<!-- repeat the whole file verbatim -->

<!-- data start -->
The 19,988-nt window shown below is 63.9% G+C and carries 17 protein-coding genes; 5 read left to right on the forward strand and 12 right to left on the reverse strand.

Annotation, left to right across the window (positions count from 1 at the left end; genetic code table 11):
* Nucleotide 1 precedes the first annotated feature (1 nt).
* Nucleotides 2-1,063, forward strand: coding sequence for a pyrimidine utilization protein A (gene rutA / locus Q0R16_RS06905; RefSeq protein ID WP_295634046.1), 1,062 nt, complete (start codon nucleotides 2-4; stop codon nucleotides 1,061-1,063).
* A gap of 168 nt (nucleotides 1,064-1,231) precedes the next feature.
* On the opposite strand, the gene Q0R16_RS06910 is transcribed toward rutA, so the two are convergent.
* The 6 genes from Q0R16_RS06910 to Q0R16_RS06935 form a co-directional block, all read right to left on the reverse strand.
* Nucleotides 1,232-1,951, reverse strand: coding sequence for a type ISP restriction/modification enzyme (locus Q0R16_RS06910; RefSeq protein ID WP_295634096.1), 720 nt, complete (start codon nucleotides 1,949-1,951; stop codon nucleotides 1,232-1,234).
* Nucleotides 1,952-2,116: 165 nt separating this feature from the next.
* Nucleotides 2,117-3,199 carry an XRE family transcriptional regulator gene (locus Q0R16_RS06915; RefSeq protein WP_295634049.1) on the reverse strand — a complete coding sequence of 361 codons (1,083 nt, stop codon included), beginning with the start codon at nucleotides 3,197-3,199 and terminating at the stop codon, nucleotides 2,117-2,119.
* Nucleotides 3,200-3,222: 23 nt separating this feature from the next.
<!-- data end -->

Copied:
The 19,988-nt window shown below is 63.9% G+C and carries 17 protein-coding genes; 5 read left to right on the forward strand and 12 right to left on the reverse strand.

Annotation, left to right across the window (positions count from 1 at the left end; genetic code table 11):
* Nucleotide 1 precedes the first annotated feature (1 nt).
* Nucleotides 2-1,063, forward strand: coding sequence for a pyrimidine utilization protein A (gene rutA / locus Q0R16_RS06905; RefSeq protein ID WP_295634046.1), 1,062 nt, complete (start codon nucleotides 2-4; stop codon nucleotides 1,061-1,063).
* A gap of 168 nt (nucleotides 1,064-1,231) precedes the next feature.
* On the opposite strand, the gene Q0R16_RS06910 is transcribed toward rutA, so the two are convergent.
* The 6 genes from Q0R16_RS06910 to Q0R16_RS06935 form a co-directional block, all read right to left on the reverse strand.
* Nucleotides 1,232-1,951, reverse strand: coding sequence for a type ISP restriction/modification enzyme (locus Q0R16_RS06910; RefSeq protein ID WP_295634096.1), 720 nt, complete (start codon nucleotides 1,949-1,951; stop codon nucleotides 1,232-1,234).
* Nucleotides 1,952-2,116: 165 nt separating this feature from the next.
* Nucleotides 2,117-3,199 carry an XRE family transcriptional regulator gene (locus Q0R16_RS06915; RefSeq protein WP_295634049.1) on the reverse strand — a complete coding sequence of 361 codons (1,083 nt, stop codon included), beginning with the start codon at nucleotides 3,197-3,199 and terminating at the stop codon, nucleotides 2,117-2,119.
* Nucleotides 3,200-3,222: 23 nt separating this feature from the next.